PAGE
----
The introduction to this question must begin with the same point that began the introduction to the previous question: the agreement on the part of most discussants regarding the weak scientific status of the DSM-IV diagnoses. In the case of the previous question, the discussion set off from that general agreement to the further question as to whether the current state of psychiatric science leads one to proceed cautiously or vigorously in developing DSM-5. With Question 4, we question whether, in the current situation of weak science – or even in an imagined situation of strong science in the future – pragmatic decisions should play a role in the construction of the manual.
Let us begin with an understanding of how we will use the word ‘pragmatic’. Omitting a long discussion of pragmatism in philosophy as developed by Peirce, James, and their heirs and adherents, we will understand ‘pragmatic’ in our discussion to refer to the practical consequences of a diagnostic construction. We thus make a distinction between the truth status of a diagnostic construct – its scientific validity – and its consequences or effects (again, acknowledging that in the pragmatic tradition, the effects will be linked to the truth status). The potential consequences are many and varied: whether the diagnostic construct, with its set of diagnostic criteria, will expand or limit the population covered by the construct, whether (relatedly) it will create more false positives or false negatives, whether it will create more or less zones of rarity between one diagnosis and another, and whether (again relatedly) it will separate off the diagnosis from normality or tend to merge it at one end into normal feeling and behavior.
We need to add that all of the above effects are subordinate to a single overarching effect - the effect of change on patient welfare. For this effect our shibboleth is the Hippocratic maxim: Primum non nocere - First, do no harm.
The question arises: is there a conflict between science and pragmatism in the DSM? In my opinion there is not. The DSM does and must involve both. The DSM must use the science that is available, but it must also make countless judgment calls that are not grounded in solid empirical evidence—and surely it makes sense to consider practical consequences in doing the latter. First, there is the question as to whether a condition should be listed at all in the DSM as a disorder. As discussed in the above question, various groups of “paraphilics,” for instance, have protested as did homosexuals decades ago, the pathologic status of their sexual difference. To invoke a provocative example, what is the empirical evidence that pedophilia is a psychiatric disorder, rather than simply a socially repellant behavior? A similar question, raised and studied by John Sadler, involves the bad-conduct disorders such as Conduct Disorder and Antisocial Personality Disorder [41, 42].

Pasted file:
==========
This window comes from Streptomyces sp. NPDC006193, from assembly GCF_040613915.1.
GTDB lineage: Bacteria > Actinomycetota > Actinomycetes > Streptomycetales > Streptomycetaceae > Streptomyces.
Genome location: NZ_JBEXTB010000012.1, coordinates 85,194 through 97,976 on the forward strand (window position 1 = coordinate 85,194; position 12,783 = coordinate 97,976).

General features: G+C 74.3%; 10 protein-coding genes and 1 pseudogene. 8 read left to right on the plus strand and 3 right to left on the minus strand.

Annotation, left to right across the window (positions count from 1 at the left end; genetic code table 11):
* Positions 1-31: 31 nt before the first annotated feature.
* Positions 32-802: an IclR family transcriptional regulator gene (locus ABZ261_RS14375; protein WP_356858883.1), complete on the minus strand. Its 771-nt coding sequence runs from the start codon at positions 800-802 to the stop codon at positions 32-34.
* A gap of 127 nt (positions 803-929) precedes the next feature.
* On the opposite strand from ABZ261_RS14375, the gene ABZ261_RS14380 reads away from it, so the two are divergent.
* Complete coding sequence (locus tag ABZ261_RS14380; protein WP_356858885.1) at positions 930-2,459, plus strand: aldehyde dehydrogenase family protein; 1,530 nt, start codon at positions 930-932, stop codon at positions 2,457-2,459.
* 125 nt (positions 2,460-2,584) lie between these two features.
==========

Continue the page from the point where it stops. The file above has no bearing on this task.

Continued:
Second, once a disorder is admitted into the DSM, we make countless non-empirically based decisions about the structure of the diagnostic criteria—what they are, how many there are, how many are needed to declare the diagnosis, etc. All such decisions utilize the available empirical evidence, but they are hardly dictated by that evidence. And where judgment comes in, so does consideration of consequences. In the case of virtually every diagnosis with diagnostic criteria, increasing the number of required criteria limits the population and creates false negatives, while decreasing the number of required criteria has the opposite effect of expanding the population and creating false positives.